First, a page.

A third of construction companies expect to provide more jobs for British workers as the sector rises to challenges presented by Brexit and Covid-19.
CITB’s annual Migration Survey showed while there are challenges ahead for the sector which is set to grow by a quarter of million workers in the next four years, British construction is a robust industry which is well provide more opportunities for British workers, as the number of migrant workers falls.
Among the findings were that 41% of employers will look to increase the skills of British workers, almost a third (30%) will provide more permanent jobs for Brits, a quarter (24%) will increase minimum salaries, and 16% will look to take on more local apprentices. While employers reported a fall in the number of migrant employees, there was a rise in the number of self-employed migrants working for the industry.
Caption: around 10% of Britain’s construction workforce are migrants
While only 16% of companies expect that issues with migrant workers not remaining in the UK will impact their firm, almost three-quarters (72%) expect it to impact on the sector, with a quarter (27%) anticipating a serious impact.
CITB will work with construction companies to help them meet these challenges and realise the opportunities created, while ensuring employers understand the implications of the new system Brexit and can fill any skills gaps accordingly by working in partnership with Government to ensure the right training for those entering the industry.
Steve Radley, Director of Strategy and Policy at CITB, said: “Construction faces a number of challenges over the next few years, among them declining numbers of migrant workers, as Covid has seen more workers leave the country and with a new tighter migration system Employers expect to provide more jobs for British workers but for some occupations and employers, this is already proving challenging with order books growing, particularly in housing and infrastructure.
The government has made some important commitments such as reforming FE, introducing construction traineeships and increasing access to unused apprenticeship levy funding. It’s vital that we work together to ensure these deliver the skills construction needs. It’s also critical that employers understand the new points-based system and have confidence it will respond quickly where there are pressures on key skills.
Caption: while the number of UK construction migrant workers is decreasing, employers expect to offer more opportunities for British workers
CITB will support the sector in meeting the challenges of Covid-19 and Brexit with investments over the next five years including 28,000 taster experiences of construction, 19,000 on site experiences to help prepare students, working with government on a new construction traineeship to get more FE learners into jobs and apprenticeships and increasing the number of apprentices completing their training.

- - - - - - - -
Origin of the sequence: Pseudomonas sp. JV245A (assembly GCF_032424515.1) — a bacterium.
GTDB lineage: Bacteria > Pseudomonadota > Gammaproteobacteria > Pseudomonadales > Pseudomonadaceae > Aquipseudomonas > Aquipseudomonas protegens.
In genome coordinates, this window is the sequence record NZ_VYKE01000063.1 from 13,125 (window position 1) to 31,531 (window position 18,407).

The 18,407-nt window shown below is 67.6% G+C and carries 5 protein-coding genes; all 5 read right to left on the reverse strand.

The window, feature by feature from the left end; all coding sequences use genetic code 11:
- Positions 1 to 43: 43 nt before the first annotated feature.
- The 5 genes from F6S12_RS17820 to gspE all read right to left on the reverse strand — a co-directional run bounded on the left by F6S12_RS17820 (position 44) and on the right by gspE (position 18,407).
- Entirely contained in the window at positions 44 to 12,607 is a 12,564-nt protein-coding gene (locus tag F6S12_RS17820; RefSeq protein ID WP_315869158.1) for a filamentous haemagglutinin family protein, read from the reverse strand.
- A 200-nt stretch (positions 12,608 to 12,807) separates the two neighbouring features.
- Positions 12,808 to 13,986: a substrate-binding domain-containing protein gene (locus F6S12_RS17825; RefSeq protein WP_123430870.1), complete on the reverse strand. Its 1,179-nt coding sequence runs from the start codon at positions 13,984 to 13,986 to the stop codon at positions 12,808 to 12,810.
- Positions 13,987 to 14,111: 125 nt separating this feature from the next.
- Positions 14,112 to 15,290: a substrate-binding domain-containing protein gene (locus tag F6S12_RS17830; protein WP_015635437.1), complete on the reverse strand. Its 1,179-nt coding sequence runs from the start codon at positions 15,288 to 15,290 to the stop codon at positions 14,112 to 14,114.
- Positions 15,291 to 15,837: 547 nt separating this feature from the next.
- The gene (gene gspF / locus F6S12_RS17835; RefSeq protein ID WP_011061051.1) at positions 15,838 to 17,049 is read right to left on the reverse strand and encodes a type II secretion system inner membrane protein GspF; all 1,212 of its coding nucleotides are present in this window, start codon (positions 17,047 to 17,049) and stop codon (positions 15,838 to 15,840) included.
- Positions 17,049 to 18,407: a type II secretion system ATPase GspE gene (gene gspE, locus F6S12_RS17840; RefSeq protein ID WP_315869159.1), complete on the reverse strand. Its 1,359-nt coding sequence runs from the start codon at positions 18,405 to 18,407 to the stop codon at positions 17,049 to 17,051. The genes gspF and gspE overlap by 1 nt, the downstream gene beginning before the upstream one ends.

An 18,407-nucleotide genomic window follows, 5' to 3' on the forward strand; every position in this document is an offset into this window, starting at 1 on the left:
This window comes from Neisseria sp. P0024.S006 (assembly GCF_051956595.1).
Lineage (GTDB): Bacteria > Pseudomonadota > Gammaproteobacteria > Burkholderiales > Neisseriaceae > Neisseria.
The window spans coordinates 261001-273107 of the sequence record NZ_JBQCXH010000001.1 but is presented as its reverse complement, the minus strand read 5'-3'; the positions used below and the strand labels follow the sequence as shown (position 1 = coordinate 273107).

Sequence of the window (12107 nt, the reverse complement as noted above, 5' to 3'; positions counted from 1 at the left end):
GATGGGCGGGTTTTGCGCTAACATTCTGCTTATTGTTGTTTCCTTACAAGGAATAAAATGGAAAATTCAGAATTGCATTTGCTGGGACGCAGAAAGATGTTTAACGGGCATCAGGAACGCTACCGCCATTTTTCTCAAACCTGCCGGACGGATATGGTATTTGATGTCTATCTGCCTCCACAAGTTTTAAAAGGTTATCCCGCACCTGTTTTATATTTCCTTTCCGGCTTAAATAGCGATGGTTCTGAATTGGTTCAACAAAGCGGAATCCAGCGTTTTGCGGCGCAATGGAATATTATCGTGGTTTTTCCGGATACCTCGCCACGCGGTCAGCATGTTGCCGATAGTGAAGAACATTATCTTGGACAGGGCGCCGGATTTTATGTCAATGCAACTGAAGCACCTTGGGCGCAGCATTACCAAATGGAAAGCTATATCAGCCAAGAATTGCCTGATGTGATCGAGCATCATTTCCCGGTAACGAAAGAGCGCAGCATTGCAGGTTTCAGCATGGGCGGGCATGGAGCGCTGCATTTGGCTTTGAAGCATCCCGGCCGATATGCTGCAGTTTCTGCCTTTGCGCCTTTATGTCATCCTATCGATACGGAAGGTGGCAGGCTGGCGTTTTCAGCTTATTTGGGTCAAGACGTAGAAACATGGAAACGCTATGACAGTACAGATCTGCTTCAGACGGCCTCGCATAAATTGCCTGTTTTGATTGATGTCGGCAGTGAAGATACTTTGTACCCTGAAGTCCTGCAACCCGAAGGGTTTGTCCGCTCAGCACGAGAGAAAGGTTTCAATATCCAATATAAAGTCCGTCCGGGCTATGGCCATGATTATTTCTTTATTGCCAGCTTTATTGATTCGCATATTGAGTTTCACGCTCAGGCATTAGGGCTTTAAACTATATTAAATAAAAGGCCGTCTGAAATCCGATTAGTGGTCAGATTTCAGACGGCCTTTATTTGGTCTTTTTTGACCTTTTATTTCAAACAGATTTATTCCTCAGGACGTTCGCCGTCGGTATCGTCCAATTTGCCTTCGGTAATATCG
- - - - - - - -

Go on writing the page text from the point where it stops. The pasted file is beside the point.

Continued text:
While the report showed that most employers reported no change in their number of migrant workers over the last year, 13% reported a fall in employing them, and only 2% a rise. The largest fall (41%) was among those employing non-UK workers indirectly (ie. self-employed). Just over a tenth of the construction workforce are migrants, with the proportion falling from 10.7% in 2018 to 10.2% – a drop of about 5% in two years – with most coming from the EU.
The number of employers dependent on migrant workers has fallen slightly (from 15% in 2019 to 13%). While those directly employing migrants (ie. as staff) fell by 11%, the number of firms indirectly employing migrants rose by the same number.
One concerning trend was the lack of understanding among companies of how post-Brexit settlement empowers them to retain staff, with less than one in ten (9%) saying they understood it well. The chief reasons for this included a primary focus on Covid-19, the belief that their firm will not suffer due to a low number of migrant workers, and waiting for further clarity on Brexit and preparing to act afterwards.
Caption: around half of Britain’s migrant construction workers live in London
A video explaining the findings of the report is available to view (and share) by clicking here.
About Britain’s migrant construction workforce
The majority of migrant workers were from the EU, with the bloc’s nationals comprising 8.2% of the UK construction workforce – a similar drop from the 8.6% of the previous year. Brexit is likely to be one factor in this reduction, though an improved exchange rate with the pound and better opportunities in home countries are also likely to have contributed.
Better attitude and work ethic was given as the chief reason for why migrant workers are employed (56% of companies), followed by a lack of skilled workers locally (45%) and increased productivity (32%). Around a quarter (23%) said migrant workers are better qualified than their British counterparts, while only 6% claimed lower cost was a factor.
The survey showed that migrant workers are more likely to be self-employed, with almost half (49.6%) of them living in London. They are also more likely to be younger, with almost half (47.5%) in their mid-30s and 40s.
A qualitative survey took place from September to November, comprising interviews with 12 employers (with at least ten employees), four recruitment agencies, and three other stakeholders. A quantitative survey took place in October which saw 300 interviews with employers (with at least five employees), and 50 agencies. The majority of respondents (28pc) were based in London and the South East. To see the fully report, click here.